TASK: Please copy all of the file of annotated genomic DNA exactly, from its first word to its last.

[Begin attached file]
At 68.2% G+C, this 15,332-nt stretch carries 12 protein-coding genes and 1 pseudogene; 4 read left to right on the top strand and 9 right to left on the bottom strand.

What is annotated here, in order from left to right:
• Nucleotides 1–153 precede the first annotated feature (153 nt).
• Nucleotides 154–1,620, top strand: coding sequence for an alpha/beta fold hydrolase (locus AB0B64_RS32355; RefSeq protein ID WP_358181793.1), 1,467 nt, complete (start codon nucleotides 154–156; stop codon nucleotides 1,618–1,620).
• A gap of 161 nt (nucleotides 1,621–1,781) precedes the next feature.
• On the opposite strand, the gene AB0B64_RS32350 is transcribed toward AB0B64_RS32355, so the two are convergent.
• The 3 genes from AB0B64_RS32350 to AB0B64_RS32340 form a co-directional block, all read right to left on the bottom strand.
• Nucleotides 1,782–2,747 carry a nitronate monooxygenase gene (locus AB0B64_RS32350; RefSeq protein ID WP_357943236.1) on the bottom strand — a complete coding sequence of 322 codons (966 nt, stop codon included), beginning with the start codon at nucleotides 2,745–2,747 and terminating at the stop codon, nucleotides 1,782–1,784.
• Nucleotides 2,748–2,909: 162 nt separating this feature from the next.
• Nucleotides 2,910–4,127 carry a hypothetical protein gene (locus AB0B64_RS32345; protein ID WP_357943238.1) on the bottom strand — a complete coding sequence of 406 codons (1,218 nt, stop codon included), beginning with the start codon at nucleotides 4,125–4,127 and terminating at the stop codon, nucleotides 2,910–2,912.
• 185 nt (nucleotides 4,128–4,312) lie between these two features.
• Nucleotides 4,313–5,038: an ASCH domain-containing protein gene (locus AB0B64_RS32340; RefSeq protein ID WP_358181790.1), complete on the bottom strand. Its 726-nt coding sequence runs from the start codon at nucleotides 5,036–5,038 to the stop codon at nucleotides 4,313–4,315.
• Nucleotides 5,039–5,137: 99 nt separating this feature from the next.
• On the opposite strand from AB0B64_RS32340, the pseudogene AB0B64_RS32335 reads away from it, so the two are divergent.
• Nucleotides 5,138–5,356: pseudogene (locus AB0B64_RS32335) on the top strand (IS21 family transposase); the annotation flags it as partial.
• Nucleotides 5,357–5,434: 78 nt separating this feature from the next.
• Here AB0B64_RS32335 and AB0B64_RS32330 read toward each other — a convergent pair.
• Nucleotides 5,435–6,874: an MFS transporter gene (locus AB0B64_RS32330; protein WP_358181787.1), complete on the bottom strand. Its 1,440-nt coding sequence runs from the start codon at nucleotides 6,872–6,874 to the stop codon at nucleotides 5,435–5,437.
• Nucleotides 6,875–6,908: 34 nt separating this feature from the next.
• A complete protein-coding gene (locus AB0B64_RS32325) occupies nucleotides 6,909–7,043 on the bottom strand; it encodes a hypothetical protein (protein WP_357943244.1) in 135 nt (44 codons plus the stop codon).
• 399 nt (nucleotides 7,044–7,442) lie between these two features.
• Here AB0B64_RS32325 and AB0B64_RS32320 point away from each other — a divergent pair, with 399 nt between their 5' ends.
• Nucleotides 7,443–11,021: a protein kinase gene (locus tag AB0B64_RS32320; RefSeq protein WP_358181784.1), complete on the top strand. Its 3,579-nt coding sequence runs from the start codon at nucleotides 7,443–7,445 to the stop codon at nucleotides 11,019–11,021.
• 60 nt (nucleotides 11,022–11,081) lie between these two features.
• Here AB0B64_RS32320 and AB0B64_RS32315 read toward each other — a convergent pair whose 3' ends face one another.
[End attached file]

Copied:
At 68.2% G+C, this 15,332-nt stretch carries 12 protein-coding genes and 1 pseudogene; 4 read left to right on the top strand and 9 right to left on the bottom strand.

What is annotated here, in order from left to right:
• Nucleotides 1–153 precede the first annotated feature (153 nt).
• Nucleotides 154–1,620, top strand: coding sequence for an alpha/beta fold hydrolase (locus AB0B64_RS32355; RefSeq protein ID WP_358181793.1), 1,467 nt, complete (start codon nucleotides 154–156; stop codon nucleotides 1,618–1,620).
• A gap of 161 nt (nucleotides 1,621–1,781) precedes the next feature.
• On the opposite strand, the gene AB0B64_RS32350 is transcribed toward AB0B64_RS32355, so the two are convergent.
• The 3 genes from AB0B64_RS32350 to AB0B64_RS32340 form a co-directional block, all read right to left on the bottom strand.
• Nucleotides 1,782–2,747 carry a nitronate monooxygenase gene (locus AB0B64_RS32350; RefSeq protein ID WP_357943236.1) on the bottom strand — a complete coding sequence of 322 codons (966 nt, stop codon included), beginning with the start codon at nucleotides 2,745–2,747 and terminating at the stop codon, nucleotides 1,782–1,784.
• Nucleotides 2,748–2,909: 162 nt separating this feature from the next.
• Nucleotides 2,910–4,127 carry a hypothetical protein gene (locus AB0B64_RS32345; protein ID WP_357943238.1) on the bottom strand — a complete coding sequence of 406 codons (1,218 nt, stop codon included), beginning with the start codon at nucleotides 4,125–4,127 and terminating at the stop codon, nucleotides 2,910–2,912.
• 185 nt (nucleotides 4,128–4,312) lie between these two features.
• Nucleotides 4,313–5,038: an ASCH domain-containing protein gene (locus AB0B64_RS32340; RefSeq protein ID WP_358181790.1), complete on the bottom strand. Its 726-nt coding sequence runs from the start codon at nucleotides 5,036–5,038 to the stop codon at nucleotides 4,313–4,315.
• Nucleotides 5,039–5,137: 99 nt separating this feature from the next.
• On the opposite strand from AB0B64_RS32340, the pseudogene AB0B64_RS32335 reads away from it, so the two are divergent.
• Nucleotides 5,138–5,356: pseudogene (locus AB0B64_RS32335) on the top strand (IS21 family transposase); the annotation flags it as partial.
• Nucleotides 5,357–5,434: 78 nt separating this feature from the next.
• Here AB0B64_RS32335 and AB0B64_RS32330 read toward each other — a convergent pair.
• Nucleotides 5,435–6,874: an MFS transporter gene (locus AB0B64_RS32330; protein WP_358181787.1), complete on the bottom strand. Its 1,440-nt coding sequence runs from the start codon at nucleotides 6,872–6,874 to the stop codon at nucleotides 5,435–5,437.
• Nucleotides 6,875–6,908: 34 nt separating this feature from the next.
• A complete protein-coding gene (locus AB0B64_RS32325) occupies nucleotides 6,909–7,043 on the bottom strand; it encodes a hypothetical protein (protein WP_357943244.1) in 135 nt (44 codons plus the stop codon).
• 399 nt (nucleotides 7,044–7,442) lie between these two features.
• Here AB0B64_RS32325 and AB0B64_RS32320 point away from each other — a divergent pair, with 399 nt between their 5' ends.
• Nucleotides 7,443–11,021: a protein kinase gene (locus tag AB0B64_RS32320; RefSeq protein WP_358181784.1), complete on the top strand. Its 3,579-nt coding sequence runs from the start codon at nucleotides 7,443–7,445 to the stop codon at nucleotides 11,019–11,021.
• 60 nt (nucleotides 11,022–11,081) lie between these two features.
• Here AB0B64_RS32320 and AB0B64_RS32315 read toward each other — a convergent pair whose 3' ends face one another.